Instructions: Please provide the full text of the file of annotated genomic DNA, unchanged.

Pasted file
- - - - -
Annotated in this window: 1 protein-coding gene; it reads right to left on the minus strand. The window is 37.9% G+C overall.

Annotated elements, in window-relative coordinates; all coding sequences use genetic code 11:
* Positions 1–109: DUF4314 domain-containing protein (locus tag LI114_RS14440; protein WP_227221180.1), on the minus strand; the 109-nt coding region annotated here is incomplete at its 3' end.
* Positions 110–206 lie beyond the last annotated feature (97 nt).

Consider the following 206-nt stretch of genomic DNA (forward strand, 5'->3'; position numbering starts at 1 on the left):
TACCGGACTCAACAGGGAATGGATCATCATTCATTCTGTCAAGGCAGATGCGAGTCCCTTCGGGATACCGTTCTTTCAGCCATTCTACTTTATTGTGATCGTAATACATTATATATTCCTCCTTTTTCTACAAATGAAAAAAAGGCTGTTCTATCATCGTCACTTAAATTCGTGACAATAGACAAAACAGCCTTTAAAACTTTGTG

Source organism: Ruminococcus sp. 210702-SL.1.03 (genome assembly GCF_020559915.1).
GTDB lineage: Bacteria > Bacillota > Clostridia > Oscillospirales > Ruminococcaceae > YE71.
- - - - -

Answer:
Annotated in this window: 1 protein-coding gene; it reads right to left on the minus strand. The window is 37.9% G+C overall.

Annotated elements, in window-relative coordinates; all coding sequences use genetic code 11:
* Positions 1–109: DUF4314 domain-containing protein (locus tag LI114_RS14440; protein WP_227221180.1), on the minus strand; the 109-nt coding region annotated here is incomplete at its 3' end.
* Positions 110–206 lie beyond the last annotated feature (97 nt).

Consider the following 206-nt stretch of genomic DNA (forward strand, 5'->3'; position numbering starts at 1 on the left):
TACCGGACTCAACAGGGAATGGATCATCATTCATTCTGTCAAGGCAGATGCGAGTCCCTTCGGGATACCGTTCTTTCAGCCATTCTACTTTATTGTGATCGTAATACATTATATATTCCTCCTTTTTCTACAAATGAAAAAAAGGCTGTTCTATCATCGTCACTTAAATTCGTGACAATAGACAAAACAGCCTTTAAAACTTTGTG

Source organism: Ruminococcus sp. 210702-SL.1.03 (genome assembly GCF_020559915.1).
GTDB lineage: Bacteria > Bacillota > Clostridia > Oscillospirales > Ruminococcaceae > YE71.